Christoph Wieczorek of Annisokay Interview

Jess sat down with Christoph Wieczorek from Annisokay at the Islington O2 Academy to chat touring, music, brexit and up-and-coming talent!

Noizze: Hey Christoph! Thanks for taking the time to chat with us. Last night was the first night of your headline UK tour. How did it go?

Christoph: It was really exciting for us! It was actually the first headline show in the UK for us, so we were quite excited and didn’t know what was coming. There were a few people and it was kind of cool because they actually were really into our band and knew all the words and partied with us. It was crazy! Like on a Wednesday night in Birmingham, so many kilometres away from home and people are coming to our shows and like our music and its really great. I think today in London will be even better because some more people are coming.

N: How have the UK shows so far differentiated from shows in mainland Europe?

C: The UK shows so far? You mean the one we had? [laughs] Well we had some UK shows before in 2015 with Fearless Vampire Killers. N: Oh yeah, of course! We interviewed Kier not too long ago about his new band.

C: Yeah he’s a cool guy! That tour was great actually, we remember that it was a really interesting tour. It was great to see all the cool places. The UK is actually way more different than you would think even though its not that far away. It a different place and its so great when you’re touring another country with your music. Honestly, its funny because we make jokes about how bad the backstage is, for example, compared to Germany because you feel like a kid with rich parents. We’re used to getting everything we want and here we have to ask for beer and for food but that’s how it is, and like that’s how it always was. All the other bands, for years say that’s the main difference between touring the UK and touring Germany. Its still fun and its great to be here, but that’s the main difference. The crowds are still the same.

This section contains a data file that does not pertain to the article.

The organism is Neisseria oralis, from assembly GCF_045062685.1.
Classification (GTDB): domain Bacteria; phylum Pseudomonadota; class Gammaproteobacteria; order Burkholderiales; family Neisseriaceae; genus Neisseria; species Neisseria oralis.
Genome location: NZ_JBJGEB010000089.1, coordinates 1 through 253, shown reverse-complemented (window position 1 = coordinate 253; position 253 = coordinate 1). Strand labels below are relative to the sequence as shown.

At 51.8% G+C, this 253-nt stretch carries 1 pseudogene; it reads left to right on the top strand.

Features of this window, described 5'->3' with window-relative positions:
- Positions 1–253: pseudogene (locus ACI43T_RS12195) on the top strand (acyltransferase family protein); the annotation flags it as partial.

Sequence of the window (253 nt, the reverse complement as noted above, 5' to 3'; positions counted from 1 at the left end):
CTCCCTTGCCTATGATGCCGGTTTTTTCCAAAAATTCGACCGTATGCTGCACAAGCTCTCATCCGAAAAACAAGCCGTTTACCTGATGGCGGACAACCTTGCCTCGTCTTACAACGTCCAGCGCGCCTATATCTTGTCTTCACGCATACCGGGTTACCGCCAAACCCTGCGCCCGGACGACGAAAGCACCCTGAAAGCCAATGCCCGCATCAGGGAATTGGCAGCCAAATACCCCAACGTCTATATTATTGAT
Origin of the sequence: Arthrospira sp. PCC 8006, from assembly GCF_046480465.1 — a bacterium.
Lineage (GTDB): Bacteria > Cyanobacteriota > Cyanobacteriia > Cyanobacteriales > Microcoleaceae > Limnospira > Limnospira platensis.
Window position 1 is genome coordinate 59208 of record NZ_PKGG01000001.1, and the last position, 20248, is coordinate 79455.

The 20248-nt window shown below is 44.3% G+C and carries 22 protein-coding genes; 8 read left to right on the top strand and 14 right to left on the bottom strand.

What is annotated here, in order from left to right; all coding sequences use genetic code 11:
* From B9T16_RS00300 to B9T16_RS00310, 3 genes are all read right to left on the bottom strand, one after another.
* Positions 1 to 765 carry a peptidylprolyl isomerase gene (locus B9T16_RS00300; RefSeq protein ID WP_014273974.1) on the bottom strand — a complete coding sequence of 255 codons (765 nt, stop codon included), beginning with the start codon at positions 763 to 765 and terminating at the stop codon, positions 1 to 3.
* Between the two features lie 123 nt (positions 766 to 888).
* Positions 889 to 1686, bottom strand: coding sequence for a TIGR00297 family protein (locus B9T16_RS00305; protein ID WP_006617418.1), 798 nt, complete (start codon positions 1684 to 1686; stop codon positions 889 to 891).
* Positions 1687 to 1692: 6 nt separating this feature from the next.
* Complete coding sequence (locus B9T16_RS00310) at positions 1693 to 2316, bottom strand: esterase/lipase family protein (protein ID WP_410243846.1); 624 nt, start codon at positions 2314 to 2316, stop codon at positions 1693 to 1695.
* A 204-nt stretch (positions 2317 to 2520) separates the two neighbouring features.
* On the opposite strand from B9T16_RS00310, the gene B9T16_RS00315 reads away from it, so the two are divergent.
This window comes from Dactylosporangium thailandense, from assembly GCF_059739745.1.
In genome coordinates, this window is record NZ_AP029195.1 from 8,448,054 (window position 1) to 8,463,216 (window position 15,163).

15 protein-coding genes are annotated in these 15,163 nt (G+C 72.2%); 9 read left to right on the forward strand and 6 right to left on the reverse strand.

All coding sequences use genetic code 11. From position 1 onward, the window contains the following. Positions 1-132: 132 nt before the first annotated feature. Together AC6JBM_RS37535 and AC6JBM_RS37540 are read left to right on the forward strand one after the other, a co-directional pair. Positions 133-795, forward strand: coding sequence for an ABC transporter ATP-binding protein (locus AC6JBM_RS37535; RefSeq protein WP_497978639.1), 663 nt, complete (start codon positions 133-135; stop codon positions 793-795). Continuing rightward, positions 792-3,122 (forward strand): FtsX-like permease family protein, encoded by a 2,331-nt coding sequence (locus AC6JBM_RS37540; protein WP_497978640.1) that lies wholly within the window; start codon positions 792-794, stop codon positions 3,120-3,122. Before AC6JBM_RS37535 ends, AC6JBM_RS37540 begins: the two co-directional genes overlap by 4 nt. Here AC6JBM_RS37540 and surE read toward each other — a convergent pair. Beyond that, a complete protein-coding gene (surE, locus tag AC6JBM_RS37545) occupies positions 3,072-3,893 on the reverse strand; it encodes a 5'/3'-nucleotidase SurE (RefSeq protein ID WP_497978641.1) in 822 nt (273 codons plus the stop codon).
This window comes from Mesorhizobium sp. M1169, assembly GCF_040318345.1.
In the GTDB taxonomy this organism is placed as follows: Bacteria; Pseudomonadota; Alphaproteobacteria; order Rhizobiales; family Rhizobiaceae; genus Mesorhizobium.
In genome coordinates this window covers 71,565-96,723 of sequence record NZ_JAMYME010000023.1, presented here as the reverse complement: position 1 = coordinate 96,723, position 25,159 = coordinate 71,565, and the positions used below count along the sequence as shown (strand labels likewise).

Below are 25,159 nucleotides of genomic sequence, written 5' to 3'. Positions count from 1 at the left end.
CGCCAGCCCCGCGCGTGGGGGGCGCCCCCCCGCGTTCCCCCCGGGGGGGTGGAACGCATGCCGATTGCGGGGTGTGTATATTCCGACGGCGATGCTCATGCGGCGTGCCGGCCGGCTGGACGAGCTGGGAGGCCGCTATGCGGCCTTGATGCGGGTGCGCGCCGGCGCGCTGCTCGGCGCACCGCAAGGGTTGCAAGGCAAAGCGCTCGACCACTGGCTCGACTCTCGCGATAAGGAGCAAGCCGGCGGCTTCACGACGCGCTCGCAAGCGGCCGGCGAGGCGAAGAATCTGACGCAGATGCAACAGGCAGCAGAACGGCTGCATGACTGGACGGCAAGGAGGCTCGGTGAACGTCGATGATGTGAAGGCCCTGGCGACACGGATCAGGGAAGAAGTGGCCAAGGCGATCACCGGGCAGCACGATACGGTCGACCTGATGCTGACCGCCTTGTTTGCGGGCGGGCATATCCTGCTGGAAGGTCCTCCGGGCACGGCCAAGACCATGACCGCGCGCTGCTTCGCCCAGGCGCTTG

N: You’ve said before that, collectively, as a band “What’s Wrong” is probably the song you’re most proud of. You’ve said in a previous interview that is the first song that you’ve written that is slightly political. What influenced that? Was it a particular political issue or a variety of events?

C: Over the last few months or years there’s a definitely change going on in the world. I don’t know if its just me, or if its just us who have this feeling, but we feel like how humanity changes its mind about everything and, this may sound too political maybe, but everything is moving to the right. Take Brexit for example, or Trump’s election and stuff. We don’t really want to say we’re a left wing band, we’re not a political band, but we just noticed all the problems with the war in Syria and the refugees and its creating pressure in the world. Its kind of frightening what’s going on. Like terrorist attacks and it feels like its getting kind of worse. This song is about what’s wrong, what’s going on. What I want to say is even though this song is written about these topics but its still up for interpretation. Everyone can make their own ideas up about this song. It could also be about something totally different. You can read our lyrics in different ways. That’s something we always like to do. As a band, we’re not going to point a finger at one topic and say this is what its about. We like to leave it open.